Jared Holton is a doctoral candidate and Chancellor's fellow in Ethnomusicology with an interdisciplinary emphasis in Global Studies at UCSB. He has undergraduate and graduate degrees in piano performance, intercultural studies, and music education, with over seven years of experience teaching private and classroom-based music curricula. On the stage, his performances range from solo piano concerts, collaborative work in the Western Classical repertoire, and most recently as 'ud and vocal performer with the Middle East Ensemble at UCSB. He came to UCSB after nearly five years of teaching music in Western Libya within several institutions, namely the University of Tripoli, and performing music with a variety of local and expatriate musicians.
His research investigates cultural movement through an analysis of how North Africans transmit and circulate the tubu‘, the musical modes that are said to originate from al-Andalus (Muslim Spain). Utilizing ethnography from southern Tunisia (Sfax) and western Libya (Tripoli), and relying on cultural theorists such as Elizabeth Grosz, Gilles Deleuze, Félix Guattari, Manuel DeLanda, and Jane Bennett, this project explores how Tunisian communities imprint structures of sound as a way to make home in the Mediterranean. Jared’s work has been supported by the Center for Middle East Studies at UCSB, and also by the American Institute for Maghrib Studies.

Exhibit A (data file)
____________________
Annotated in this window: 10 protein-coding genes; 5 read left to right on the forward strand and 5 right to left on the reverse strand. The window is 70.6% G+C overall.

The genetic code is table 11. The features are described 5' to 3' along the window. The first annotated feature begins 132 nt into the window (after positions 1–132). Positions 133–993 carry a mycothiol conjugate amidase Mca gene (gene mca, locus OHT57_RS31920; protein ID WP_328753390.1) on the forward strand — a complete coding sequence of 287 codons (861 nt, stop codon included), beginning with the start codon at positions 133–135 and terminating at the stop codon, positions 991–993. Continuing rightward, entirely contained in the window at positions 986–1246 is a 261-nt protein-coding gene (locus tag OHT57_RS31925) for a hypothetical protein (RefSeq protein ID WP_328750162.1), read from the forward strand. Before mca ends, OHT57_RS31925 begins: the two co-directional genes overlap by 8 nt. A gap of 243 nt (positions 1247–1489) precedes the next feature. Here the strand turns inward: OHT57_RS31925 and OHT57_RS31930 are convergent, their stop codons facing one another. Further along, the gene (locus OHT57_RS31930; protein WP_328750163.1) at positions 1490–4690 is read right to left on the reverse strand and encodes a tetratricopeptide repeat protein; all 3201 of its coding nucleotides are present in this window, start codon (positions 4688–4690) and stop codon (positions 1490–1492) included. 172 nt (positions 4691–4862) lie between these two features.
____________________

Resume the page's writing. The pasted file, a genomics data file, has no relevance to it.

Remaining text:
For a recent podcast on his work, check out The Transmission and Effectivity of the Ma’luf Tradition, an Andalusian Music within Tunisia and Libya, published in the series Maghrib in Past & Present by the Center for North African Studies in Tunis.
Other research interests include the connections between music, religion, and soundscapes; globalization and musical practices; and music pedagogy.
Undergraduate courses taught as Instructor-of-record:
MUS 1: Classical Music Live
MUS 17: World Music
MUS 114: Music and Pop Culture